A rock brotherhood against fate
Home » Entertainment » A Rock Brotherhood Against Destiny February 7, 2022
León Benavente doesn’t bite his tongue: “The record is a concept / and you don’t understand anything”, spits Abraham Boba in the song Viejos rockeros viejos, enjoying the immersive listening of the long musical sequence that is the album. An explosion of angry baby boomers? “No, we’re just laughing at ourselves,” says the band’s vocalist and lead organist, though he takes seriously suggesting a role model to the listener. “It would be interesting if, at least for the first time, the record was listened to for its 43 minutes with nothing else to do, to understand why this is so.” This group of former Nacho Vegas band members (and artefacts such as Schwarz and Tachenko) return with their fourth album, the self-produced Era, a title that aims “for the passage of time and the idea of a new beginning “. ” . Songs conceived in a pandemic, from October 2020, with which León Benavente assumes changes in the internal order: Luis Rodríguez leaves the guitar and returns to the bass; bassist-keyboardist Eduardo Baos extends his functions with electronics and programming, drummer César Verdú animates the drum machines and Boba adds the acoustic piano to the Farfisa organ.
“The band’s personality is clear from the first record, but we want to take steps to make records as different as possible,” remarks Abraham Boba. Strategies to dodge fatigue? On the contrary, it is a fact that we have never been comfortable being comfortable,” Baos added. It was a powerhouse of electronic fabrics, following in the footsteps of its predecessor, Vamos a volvernos locos (2019), and the band sees it as the album in which “the most mixed is the rock band component and the electronic music “, explains Boba. . With extreme cadences like Canciones para no dormer, which, the musician points out, represents a step further than previous numbers like Estado provisional and La vida errando. In Di no la nostalgia, they specify that they are not the ones who consider that the best moment in the history of music coincided precisely with their adolescence.
“We always look to the future with a little faith,” says César Verdú. “What drives the band is the interest in the new things we do, rather than recreating ourselves from past successes.” They are a band with secular rock at a time of predominance of soloists, a tendency which they attribute to the “complication” involved in putting together a human team, even more with the pandemic, to “rehearse and mount a project from scratch. .” And after all, soloists “are more manageable,” says Verdú. “Stamps realize this and invest more in it.” The industry is now forcing an accelerated pace of novelty sourcing to keep the type on the algorithm-driven platforms, and here they are, while trying to get to their ball, confessing a certain stupefaction. “The system forces you to do that, and it’s stressful from the moment you see your own record company setting the number of plays on the platforms,” says Abraham Boba. “You end up being a number, and that’s counterproductive. Many songs are made today just to generate content.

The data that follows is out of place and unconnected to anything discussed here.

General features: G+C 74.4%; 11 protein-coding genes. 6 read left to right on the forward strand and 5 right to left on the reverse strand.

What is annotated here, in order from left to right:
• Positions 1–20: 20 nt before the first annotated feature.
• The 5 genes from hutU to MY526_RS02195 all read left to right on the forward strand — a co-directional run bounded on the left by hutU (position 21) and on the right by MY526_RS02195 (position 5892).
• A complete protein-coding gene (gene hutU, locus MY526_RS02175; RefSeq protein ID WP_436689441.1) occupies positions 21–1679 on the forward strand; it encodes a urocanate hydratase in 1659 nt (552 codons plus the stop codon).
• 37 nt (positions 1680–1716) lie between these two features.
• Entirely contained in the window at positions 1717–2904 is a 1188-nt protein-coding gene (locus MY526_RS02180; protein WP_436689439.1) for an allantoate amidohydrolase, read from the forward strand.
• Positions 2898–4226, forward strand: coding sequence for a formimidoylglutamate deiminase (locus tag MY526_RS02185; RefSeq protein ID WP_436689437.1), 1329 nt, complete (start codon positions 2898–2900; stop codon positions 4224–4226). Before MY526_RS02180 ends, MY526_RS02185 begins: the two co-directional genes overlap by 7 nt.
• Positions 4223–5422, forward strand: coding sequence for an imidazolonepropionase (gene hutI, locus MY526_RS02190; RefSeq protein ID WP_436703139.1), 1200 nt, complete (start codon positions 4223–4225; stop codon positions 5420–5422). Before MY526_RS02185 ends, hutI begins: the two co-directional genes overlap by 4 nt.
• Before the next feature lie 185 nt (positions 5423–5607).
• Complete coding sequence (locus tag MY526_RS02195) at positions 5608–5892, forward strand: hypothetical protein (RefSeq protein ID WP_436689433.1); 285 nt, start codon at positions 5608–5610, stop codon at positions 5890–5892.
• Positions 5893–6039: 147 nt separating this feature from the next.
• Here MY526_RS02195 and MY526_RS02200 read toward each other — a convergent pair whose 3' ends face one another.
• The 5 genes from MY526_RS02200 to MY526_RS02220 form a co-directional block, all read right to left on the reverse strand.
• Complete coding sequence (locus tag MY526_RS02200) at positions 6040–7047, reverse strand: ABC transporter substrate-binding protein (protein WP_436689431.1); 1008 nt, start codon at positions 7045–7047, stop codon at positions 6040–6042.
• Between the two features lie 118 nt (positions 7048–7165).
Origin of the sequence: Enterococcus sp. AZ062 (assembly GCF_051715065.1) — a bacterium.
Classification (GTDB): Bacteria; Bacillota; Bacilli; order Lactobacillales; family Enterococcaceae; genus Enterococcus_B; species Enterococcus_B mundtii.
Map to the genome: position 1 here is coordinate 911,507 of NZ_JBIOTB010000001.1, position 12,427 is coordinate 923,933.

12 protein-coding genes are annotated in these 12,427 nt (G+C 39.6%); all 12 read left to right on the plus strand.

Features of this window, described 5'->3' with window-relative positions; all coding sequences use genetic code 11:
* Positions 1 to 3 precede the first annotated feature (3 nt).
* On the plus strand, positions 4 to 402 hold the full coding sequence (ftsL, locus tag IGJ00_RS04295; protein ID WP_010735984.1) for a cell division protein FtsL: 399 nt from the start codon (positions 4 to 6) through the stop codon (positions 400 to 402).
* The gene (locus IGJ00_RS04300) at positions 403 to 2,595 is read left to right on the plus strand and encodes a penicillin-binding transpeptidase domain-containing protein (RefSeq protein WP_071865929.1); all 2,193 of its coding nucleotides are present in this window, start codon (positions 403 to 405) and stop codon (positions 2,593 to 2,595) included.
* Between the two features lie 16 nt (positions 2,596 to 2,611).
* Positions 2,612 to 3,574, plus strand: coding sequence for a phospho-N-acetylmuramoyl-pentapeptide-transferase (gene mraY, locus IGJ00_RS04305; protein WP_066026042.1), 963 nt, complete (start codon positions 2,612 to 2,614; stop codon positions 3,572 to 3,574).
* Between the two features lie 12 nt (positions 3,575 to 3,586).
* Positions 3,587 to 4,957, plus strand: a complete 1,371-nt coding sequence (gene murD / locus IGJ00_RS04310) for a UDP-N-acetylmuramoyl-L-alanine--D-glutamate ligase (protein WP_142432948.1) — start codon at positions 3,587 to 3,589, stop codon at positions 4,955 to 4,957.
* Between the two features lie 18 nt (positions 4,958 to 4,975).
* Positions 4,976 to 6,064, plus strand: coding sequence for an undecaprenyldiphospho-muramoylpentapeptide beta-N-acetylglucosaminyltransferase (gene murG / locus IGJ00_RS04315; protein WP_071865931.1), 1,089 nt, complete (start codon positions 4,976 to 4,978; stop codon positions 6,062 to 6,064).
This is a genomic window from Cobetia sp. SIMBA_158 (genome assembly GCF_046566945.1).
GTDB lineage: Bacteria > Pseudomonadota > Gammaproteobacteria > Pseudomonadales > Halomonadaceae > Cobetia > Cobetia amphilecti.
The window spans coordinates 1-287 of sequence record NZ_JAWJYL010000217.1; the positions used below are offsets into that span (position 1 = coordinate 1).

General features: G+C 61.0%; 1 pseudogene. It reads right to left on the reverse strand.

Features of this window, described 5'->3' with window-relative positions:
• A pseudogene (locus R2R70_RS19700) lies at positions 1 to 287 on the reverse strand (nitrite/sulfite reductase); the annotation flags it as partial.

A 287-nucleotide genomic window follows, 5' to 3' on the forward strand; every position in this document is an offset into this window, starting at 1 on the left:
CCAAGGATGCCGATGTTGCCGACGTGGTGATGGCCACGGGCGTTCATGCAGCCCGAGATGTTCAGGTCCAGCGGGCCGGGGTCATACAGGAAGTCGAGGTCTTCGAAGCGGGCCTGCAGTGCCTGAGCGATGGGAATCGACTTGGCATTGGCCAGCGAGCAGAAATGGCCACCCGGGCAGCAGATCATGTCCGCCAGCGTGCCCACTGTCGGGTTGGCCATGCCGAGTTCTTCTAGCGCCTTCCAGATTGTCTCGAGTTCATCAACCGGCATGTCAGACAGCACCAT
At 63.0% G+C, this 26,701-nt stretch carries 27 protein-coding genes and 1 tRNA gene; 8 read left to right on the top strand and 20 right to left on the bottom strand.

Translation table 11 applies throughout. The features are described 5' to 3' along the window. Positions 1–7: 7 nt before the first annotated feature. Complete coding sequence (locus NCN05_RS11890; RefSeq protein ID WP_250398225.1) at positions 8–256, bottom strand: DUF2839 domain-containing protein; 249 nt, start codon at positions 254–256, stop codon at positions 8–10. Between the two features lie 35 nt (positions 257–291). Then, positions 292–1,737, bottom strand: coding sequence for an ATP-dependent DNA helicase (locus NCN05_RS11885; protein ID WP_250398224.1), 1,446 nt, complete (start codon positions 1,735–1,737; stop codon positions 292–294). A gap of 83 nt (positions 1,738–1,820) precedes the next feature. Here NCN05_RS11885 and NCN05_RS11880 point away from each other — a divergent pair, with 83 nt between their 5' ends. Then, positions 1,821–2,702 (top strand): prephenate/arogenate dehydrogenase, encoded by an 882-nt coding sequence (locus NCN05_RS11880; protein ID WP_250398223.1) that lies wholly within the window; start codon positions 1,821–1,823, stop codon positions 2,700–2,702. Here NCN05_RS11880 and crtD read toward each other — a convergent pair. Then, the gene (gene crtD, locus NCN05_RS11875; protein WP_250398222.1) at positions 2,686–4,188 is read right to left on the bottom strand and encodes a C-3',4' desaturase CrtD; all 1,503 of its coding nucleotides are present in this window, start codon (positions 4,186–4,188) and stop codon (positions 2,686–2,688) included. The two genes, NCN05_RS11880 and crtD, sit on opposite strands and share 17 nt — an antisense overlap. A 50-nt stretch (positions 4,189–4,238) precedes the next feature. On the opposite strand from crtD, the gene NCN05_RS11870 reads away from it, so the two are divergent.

When we talk about news, we’re not just talking about music, but also posts of all kinds on Instagram and TikTok that maintain tension with potential audiences. “Content has to be created and it’s fleeting information that eventually fades away and doesn’t add anything to your music. It’s not our way of dealing with things”, argues Boba, who nevertheless sees in his company the “respect” for the path chosen by the group. “They can’t force us to do something we’re not comfortable with.” Last weekend they started a tour in Avilés, a route that will take them to La Mirona de Salt on April 8 as part of the Festival of Strènes, and which will be extended to many other municipalities in the state.
“This new concert is designed in a way that may not be 100% abrasive, like others have been in the past, although that part is still there,” says Abraham Boba. “But we like to play with the songs and experiment with them, understanding that they have a life of their own outside of the record. Following the premiere in Avilés, we were told that it looked like another band’s concert, and that’s what we’re looking for”. He also points out that his way of being on stage has changed, because “there are parts of the concert that go in another direction, more static or reflexive”.